Industry data miners are increasingly using non-traditional data to predict health outcomes, raising new challenges in complying with global privacy rules.
With the growth in use of AI and machine learning, experts at a Health Datapalooza panel last week said using data that don't come straight from an EHR — like social media or demographics — also opens up a new box of ethical issues.
Technologists developing AI tools for healthcare must "completely re-engineer" their data flows around de-identified data to avoid regulatory hurdles, Stanley Crosley, an attorney who chairs the data privacy and health information governance team at Drinker Biddle, said.
That presents technologists with a challenge, as de-identifying healthcare data from a patient's pacemaker or insulin pump, Crosley argued, strips that data of revelatory information.
"As a friend of mine said, often in the U.S., when you are looking at data, it's either de-identified or it's useful," he said. "How do we amass enough information, enough data, and the right data sets to actually do artificial intelligence? The data sets aren't easy to aggregate in the U.S. in a HIPAA-covered environment."
A rising acknowledge of the impact of social determinants of health is also playing a role.
"We've gotten to the point where we're realizing a healthcare outcome is influenced by so many things, not just the healthcare data," Deven McGraw, chief regulatory officer at Ciitizen, a startup that seeks to help patients better access their healthcare information, said. "So, many more researchers are getting smarter and curious about taking in some of that data and coming up with an answer that provides you a better insight into what's going to work for patients."
In 2011, FICO released a controversial HIPAA-compliant medication-adherence tool using predictive analytics to approximate a patient's likelihood to adhere to their medications. While the company never revealed what data the tool relied on, McGraw guessed FICO was leveraging a combination of socioeconomic, demographic and geographic data, avoiding HIPAA altogether.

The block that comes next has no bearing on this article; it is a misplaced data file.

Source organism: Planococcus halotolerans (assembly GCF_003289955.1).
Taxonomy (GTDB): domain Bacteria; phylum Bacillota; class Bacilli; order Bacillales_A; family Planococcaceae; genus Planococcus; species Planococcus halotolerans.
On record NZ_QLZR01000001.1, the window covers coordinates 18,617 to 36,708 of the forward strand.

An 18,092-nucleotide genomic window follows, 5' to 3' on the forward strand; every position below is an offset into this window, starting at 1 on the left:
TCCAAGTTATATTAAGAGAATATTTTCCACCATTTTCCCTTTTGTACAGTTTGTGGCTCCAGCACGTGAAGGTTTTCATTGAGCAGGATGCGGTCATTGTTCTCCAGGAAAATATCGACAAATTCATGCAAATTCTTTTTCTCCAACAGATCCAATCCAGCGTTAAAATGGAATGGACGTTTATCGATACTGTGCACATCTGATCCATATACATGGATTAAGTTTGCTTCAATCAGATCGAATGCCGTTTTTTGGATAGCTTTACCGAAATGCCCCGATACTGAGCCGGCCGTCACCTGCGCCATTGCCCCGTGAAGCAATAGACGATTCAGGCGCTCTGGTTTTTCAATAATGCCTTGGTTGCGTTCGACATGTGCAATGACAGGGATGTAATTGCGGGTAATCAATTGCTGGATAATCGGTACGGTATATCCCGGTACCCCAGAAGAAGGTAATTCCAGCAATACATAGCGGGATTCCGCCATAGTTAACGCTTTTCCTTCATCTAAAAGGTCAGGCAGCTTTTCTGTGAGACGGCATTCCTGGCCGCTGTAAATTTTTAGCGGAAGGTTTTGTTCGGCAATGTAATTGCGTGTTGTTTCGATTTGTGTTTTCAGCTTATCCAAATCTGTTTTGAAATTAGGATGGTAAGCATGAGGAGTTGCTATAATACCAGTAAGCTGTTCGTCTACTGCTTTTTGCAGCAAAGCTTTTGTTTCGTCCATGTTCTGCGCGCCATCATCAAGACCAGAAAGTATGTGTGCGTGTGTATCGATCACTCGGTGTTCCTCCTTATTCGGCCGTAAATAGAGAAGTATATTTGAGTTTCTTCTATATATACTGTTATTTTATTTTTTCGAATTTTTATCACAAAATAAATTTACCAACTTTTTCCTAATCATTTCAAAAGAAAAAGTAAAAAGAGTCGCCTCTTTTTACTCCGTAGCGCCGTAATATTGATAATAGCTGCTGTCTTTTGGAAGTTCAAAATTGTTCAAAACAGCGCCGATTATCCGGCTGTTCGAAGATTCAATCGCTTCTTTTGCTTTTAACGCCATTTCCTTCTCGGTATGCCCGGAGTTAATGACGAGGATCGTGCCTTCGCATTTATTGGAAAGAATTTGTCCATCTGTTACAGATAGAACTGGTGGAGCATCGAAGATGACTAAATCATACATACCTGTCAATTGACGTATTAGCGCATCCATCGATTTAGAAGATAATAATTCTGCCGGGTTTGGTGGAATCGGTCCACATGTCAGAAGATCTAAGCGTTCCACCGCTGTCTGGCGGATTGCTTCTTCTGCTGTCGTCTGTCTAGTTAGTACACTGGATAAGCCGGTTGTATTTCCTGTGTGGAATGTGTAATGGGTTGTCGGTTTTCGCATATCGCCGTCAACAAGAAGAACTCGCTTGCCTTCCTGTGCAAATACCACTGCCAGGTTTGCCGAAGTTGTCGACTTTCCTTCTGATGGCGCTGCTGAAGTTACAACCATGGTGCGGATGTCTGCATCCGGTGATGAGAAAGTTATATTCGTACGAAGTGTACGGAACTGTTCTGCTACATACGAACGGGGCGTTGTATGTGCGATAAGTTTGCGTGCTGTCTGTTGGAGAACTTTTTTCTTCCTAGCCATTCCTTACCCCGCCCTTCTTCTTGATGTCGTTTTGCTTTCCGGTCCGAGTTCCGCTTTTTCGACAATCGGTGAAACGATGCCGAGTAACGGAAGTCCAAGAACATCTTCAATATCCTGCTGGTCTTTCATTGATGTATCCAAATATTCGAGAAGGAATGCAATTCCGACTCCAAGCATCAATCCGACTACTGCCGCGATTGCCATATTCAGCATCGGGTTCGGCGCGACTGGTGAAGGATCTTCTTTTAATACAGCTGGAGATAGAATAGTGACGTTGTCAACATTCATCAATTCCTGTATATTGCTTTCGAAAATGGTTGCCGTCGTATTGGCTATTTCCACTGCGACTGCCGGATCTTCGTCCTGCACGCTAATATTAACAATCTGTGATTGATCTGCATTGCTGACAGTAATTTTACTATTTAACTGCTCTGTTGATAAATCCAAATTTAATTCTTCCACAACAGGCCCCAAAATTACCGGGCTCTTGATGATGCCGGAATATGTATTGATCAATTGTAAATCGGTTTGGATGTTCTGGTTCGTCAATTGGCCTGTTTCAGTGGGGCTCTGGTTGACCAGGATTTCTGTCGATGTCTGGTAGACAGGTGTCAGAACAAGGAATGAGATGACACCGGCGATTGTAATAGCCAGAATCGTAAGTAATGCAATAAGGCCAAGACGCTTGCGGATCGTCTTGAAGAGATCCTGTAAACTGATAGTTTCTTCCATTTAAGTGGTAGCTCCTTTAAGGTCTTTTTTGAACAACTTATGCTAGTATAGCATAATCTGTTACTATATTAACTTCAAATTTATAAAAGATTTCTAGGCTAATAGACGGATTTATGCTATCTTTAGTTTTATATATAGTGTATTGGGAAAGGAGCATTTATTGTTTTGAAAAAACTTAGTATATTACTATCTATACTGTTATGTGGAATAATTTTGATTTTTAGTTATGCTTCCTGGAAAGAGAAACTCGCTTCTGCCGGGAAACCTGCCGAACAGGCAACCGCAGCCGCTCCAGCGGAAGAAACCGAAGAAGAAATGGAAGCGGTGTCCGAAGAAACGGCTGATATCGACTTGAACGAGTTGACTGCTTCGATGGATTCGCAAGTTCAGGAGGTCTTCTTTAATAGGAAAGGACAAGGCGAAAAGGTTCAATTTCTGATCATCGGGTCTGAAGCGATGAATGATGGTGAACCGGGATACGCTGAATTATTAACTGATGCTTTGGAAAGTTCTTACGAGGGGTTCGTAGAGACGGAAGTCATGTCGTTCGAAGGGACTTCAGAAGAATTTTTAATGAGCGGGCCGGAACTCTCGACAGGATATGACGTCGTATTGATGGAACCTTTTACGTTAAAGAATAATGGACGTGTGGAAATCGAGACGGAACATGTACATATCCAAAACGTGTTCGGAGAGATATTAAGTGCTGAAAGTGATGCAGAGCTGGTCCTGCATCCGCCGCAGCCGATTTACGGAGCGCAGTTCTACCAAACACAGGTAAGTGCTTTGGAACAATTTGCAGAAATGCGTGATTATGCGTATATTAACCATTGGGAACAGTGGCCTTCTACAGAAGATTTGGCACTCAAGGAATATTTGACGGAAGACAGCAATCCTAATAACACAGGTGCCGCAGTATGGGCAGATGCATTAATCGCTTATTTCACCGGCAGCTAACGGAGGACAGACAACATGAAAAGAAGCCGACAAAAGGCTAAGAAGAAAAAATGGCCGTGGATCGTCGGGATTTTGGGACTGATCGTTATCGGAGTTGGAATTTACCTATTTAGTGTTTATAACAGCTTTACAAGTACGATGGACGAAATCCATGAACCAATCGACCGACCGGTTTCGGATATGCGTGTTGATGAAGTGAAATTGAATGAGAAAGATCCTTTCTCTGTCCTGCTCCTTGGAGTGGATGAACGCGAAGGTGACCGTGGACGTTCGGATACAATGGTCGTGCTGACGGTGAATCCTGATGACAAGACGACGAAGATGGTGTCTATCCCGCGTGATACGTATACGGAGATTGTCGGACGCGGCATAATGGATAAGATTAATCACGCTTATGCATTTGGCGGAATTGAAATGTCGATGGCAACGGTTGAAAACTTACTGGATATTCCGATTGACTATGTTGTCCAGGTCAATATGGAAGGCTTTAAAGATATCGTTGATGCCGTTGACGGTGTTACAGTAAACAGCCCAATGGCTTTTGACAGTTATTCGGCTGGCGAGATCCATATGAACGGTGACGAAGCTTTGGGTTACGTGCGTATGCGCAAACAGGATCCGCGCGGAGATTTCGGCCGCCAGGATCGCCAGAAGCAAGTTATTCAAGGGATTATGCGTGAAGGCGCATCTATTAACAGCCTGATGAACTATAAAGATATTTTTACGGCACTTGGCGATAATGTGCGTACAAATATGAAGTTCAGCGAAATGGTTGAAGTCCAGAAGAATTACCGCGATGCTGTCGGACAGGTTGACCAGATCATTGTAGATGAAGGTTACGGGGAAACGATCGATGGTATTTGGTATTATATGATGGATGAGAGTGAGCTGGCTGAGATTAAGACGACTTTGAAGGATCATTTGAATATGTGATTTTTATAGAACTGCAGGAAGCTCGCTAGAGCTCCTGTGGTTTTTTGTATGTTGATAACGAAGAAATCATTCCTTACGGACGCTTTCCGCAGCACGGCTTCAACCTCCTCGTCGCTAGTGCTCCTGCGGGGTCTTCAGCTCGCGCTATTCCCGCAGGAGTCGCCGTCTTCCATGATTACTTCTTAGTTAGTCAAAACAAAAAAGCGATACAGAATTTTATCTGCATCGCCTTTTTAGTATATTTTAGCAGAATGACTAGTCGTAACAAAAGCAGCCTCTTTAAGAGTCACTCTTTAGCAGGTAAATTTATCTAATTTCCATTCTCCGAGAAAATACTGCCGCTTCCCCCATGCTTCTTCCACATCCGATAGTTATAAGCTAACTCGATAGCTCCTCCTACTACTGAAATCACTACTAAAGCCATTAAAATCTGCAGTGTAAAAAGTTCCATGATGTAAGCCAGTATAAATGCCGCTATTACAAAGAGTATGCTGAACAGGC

"The problem with thinking about this as a privacy issue is that privacy doesn't regulate outcomes," McGraw said. "It's more of an ethics issue ... How do we make sure the uses of this are for the good and not for the bad, and who gets to decide that?"
Earlier this year, scientists at Stanford University developed an AI algorithm that predicts patient mortality by studying health records from about million patients. The technology had a 90% success rate, but the bigger problem, according to Crosley, was that scientists didn't know exactly how the algorithm was so efficient.
"They were worried, appropriately so, that until they could figure out how it could be done, this wasn't a system that was ready to be loosed upon the hospital," Crosley said.
Even so, anything less than a 100% success rate carries a risk for patients and physicians. Providers are just beginning to warm up to AI and its potential, specifically in precision medicine and routine tasks. But as AI's role in an episode of care grows, so does gray area around liability if, for example, a palliative care physician takes into account inaccurate mortality date predicted by Stanford's algorithm.
Michelle Dennedy, vice president and chief privacy officer at Cisco, argued that AI needs to be used to help industry professionals make decisions rather than make decisions for them.
And patients would agree. A recent Accenture survey found that while most patients are comfortable with using an AI-powered service to access information or better navigate services, the majority are not comfortable with AI being used to help facilitate care.
Before technologists dive into social determinant and social media data to develop new AI solutions, Dennedy said, the industry needs more clarity around AI's potential for harm and for improving the efficiency of existing systems.
"As complex as medical care and systems are, it isn't impossible to create an AI system that is useful," Dennedy said.
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